Is the Delhi police deliberately targeting anti CAA activists?
The communal riots that erupted in North East between 23 February to 29 February which had claimed the lives of 53 people and crores worth of destruction of properties, Delhi police and Right wingers are trying to push forward an Idea that violence was a result of a “deep-rooted conspiracy” by activists who had been peacefully protesting against the controversial Citizenship (Amendment) Act (CAA), the proposed National Register of Indian Citizens (NRC), and the National Population Register (NPR).
In these last few months, we have seen several anti CAA activists and students being arrested, many under the stringent charges of UAPA for allegedly planning and executing the riots. Although the Delhi police seem reluctant to pursue any investigation over the alleged involvement of Bhartiya Janta Party leaders, Anurag Thakur and Kapil Mishra, despite being on tapes, instigating communal tensions through their inflammatory comments and hate speeches.
An analysis of the nature of riot cases and charge sheets filed against multiple accused persons indicates the Delhi police’s investigation is tainted by selectivity. Many media reports have also shown that several riot charge sheets filed by the police contain little or no evidence about the actual collusion of the arrested persons in the riots.
Scrutiny of recent charge sheets, FIRs and summons suggest the police has begun to deliberately target members 0f a WhatsApp group called Delhi Protests Support Group (DPSG), created on December 28, 2019, by cultural and political activists who were vehemently opposed to the CAA, and been resolved to support the spontaneous pan-India community protests against the Act and NRC. Already, some members of the group have been arrested and charged with stringent laws like the Unlawful Activities (Prevention) Act (UAPA).
The group had more than 100 members, among them were prominent personalities like political activists Kavita Krishnan, Annie Raja, and Yogendra Yadav, and social activists Harsh Mander, Gautam Mody, N.D. Jayaprakash, Apoorvanand, Anjali Bhardwaj, Nadeem Khan, and filmmakers Rahul Roy and Saba Dewan and many others. Pinjra Tod founding member Natasha Narwal, former JNU student Umar Khalid and United Against Hate activist Khalid Saifi, all of whom have been booked on UAPA charges, were also members. Umar Khalid has not so far been arrested.
The documents produced in the court by the Delhi police place the DSPG at the centre of the probe and buttress their claim that the riots were a “deep-rooted conspiracy” by highlighting specific discussions from the chat. Shadab Ahmad is one of the anti- CAA activist, and was arrested by Delhi police following the riot, his statement was presented at the court and the overall thrust of his statement is that many of the DSPG activists wanted to destabilize the Narendra Modi government through the protests, especially when US President Donald Trump was visiting India, and that they held confidential meetings and created “secret codes” to plan their unrest.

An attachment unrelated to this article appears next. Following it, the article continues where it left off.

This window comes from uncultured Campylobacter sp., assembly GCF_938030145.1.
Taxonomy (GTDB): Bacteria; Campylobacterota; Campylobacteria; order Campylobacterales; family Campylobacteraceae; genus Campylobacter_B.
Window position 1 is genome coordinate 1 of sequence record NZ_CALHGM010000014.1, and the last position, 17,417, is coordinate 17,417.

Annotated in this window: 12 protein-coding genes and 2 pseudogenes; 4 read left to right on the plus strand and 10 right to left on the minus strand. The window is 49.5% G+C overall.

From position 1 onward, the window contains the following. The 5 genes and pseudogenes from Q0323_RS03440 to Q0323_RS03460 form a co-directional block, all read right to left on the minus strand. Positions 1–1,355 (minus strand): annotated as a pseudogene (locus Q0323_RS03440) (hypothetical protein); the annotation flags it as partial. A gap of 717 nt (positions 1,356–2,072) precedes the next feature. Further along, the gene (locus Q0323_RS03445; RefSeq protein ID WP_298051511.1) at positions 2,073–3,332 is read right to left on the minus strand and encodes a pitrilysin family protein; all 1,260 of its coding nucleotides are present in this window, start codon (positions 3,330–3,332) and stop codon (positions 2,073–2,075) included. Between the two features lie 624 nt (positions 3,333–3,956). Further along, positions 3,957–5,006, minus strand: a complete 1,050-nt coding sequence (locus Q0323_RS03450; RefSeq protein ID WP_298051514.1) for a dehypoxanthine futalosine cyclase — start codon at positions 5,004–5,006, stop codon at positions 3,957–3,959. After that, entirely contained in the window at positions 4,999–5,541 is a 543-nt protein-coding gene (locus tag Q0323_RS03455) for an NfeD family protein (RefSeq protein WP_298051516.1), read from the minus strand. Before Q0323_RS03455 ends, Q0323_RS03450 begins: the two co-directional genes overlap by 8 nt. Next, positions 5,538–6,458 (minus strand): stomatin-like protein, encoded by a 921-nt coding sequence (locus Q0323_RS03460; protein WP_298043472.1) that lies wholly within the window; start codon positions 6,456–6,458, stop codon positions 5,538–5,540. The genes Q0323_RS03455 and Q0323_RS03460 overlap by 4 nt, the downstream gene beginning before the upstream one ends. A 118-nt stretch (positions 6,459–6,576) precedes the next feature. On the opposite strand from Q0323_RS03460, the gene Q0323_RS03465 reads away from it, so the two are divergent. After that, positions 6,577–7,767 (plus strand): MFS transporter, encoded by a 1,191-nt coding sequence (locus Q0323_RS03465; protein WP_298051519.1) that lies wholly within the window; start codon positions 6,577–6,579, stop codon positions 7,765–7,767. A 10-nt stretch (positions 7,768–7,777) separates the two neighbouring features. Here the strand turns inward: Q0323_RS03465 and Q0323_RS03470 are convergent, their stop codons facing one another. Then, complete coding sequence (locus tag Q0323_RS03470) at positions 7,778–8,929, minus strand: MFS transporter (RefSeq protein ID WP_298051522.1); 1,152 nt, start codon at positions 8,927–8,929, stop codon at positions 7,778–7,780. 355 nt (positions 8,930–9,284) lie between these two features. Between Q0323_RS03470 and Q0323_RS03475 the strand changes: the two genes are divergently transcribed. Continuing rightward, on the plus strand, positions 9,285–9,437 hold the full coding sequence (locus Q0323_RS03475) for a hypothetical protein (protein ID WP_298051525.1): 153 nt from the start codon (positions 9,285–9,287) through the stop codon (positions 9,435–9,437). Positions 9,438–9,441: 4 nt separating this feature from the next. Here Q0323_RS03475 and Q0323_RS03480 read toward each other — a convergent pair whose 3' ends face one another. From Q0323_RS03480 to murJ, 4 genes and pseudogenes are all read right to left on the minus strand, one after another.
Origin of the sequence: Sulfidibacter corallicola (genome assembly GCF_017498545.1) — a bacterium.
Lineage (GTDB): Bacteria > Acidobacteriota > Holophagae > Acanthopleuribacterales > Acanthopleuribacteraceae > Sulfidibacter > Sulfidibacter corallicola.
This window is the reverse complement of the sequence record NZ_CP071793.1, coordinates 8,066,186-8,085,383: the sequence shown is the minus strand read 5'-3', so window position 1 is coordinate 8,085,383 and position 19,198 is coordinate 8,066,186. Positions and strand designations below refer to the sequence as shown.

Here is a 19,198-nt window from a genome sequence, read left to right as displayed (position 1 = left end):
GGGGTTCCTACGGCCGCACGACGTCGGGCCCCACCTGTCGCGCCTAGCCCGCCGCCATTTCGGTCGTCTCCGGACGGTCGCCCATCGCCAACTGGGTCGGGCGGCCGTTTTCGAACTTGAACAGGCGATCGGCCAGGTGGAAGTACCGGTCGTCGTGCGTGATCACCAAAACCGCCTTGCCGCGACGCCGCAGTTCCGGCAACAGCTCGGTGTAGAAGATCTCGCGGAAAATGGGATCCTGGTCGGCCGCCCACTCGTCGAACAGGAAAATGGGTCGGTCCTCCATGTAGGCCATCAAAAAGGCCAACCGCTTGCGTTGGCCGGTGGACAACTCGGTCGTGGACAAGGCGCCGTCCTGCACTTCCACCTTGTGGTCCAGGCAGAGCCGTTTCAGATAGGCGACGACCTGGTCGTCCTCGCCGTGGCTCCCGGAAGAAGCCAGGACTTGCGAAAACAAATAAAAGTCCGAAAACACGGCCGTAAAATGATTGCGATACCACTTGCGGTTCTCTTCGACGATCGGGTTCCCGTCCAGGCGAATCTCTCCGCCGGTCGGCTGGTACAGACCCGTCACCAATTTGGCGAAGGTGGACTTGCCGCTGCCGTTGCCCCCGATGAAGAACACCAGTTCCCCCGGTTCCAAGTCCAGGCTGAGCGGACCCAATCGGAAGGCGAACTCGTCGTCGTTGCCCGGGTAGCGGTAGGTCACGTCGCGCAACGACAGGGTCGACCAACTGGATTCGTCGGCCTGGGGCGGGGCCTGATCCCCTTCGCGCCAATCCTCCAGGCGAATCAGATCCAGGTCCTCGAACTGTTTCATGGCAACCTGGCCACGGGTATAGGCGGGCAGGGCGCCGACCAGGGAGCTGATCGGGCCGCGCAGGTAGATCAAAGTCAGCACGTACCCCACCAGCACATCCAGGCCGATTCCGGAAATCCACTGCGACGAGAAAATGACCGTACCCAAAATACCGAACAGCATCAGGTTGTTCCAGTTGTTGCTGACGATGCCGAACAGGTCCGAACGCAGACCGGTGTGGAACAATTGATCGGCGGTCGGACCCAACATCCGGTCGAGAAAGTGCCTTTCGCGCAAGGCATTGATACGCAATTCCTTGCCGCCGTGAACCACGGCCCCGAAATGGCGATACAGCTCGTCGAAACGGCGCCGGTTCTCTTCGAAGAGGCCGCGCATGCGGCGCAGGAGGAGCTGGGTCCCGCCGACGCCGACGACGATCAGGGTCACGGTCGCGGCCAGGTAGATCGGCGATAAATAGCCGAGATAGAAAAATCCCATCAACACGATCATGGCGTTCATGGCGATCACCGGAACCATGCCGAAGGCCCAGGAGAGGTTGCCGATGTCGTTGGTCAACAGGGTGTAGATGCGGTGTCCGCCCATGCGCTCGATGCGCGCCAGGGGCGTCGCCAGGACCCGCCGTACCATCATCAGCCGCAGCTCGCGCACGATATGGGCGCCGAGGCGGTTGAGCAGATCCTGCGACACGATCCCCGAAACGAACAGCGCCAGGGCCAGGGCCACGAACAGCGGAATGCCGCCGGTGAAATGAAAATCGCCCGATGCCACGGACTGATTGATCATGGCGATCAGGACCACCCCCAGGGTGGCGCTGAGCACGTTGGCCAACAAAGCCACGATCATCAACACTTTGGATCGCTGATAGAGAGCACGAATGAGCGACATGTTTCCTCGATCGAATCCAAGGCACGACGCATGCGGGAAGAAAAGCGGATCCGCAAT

Police disclosure of Shadab Ahmed statement similarly, the Delhi Police’s focus on DPSG comes is highlighted through a flowchart in the charge sheet filed on the killing of constable Ratan Lal’s on the first day of the riots. The flowchart seeks to establish a relationship between the alleged rioters and many leading civil society activists, including some DPSG members, who are termed as “conspirators”.
What was the DPSG?
The group was formed after a December 26, 2019 meeting of prominent activists – all of whom have distinguished records as advocates of Indian secularism and social justice – the group remained active for a little more than two months. Over this period, it became a virtual meeting point for activists of varied political tones to discuss the nature of their support to the anti-CAA protests, while also acting as an information platform and resource group. Before creating the group, all members of the agreed that it would not be a coordinating body between different protests, which were spontaneously being led by communities across India, but would constrain itself only with sharing information and supporting sites by identifying speakers and artists”.
Like most advocacy groups, members of DSPG are also discussing the best possible ways in which the protests could be more impacting. While sometimes these differences of the ideas would transform into heated arguments, eventually being resolved democratically.
Delhi Police has been trying to advance its “conspiracy” theory on one such difference of opinion, where Pinjra Tod activists attempt to mobilize anti-CAA women activists to block roads as a measure of protest.
The full transcript of the chat has been obtained by the “The Wire” and they have revealed certain discussion that took place at the in those chats. And those discussions were certainly in no way trying to incite violence. It had members with differing opinions who were united by their faith in constitutional nationalism, non-violence, and a multi-faith democracy. Similarly, all of the participants of the group were anti-fascist and critical of majoritarian governments across the world.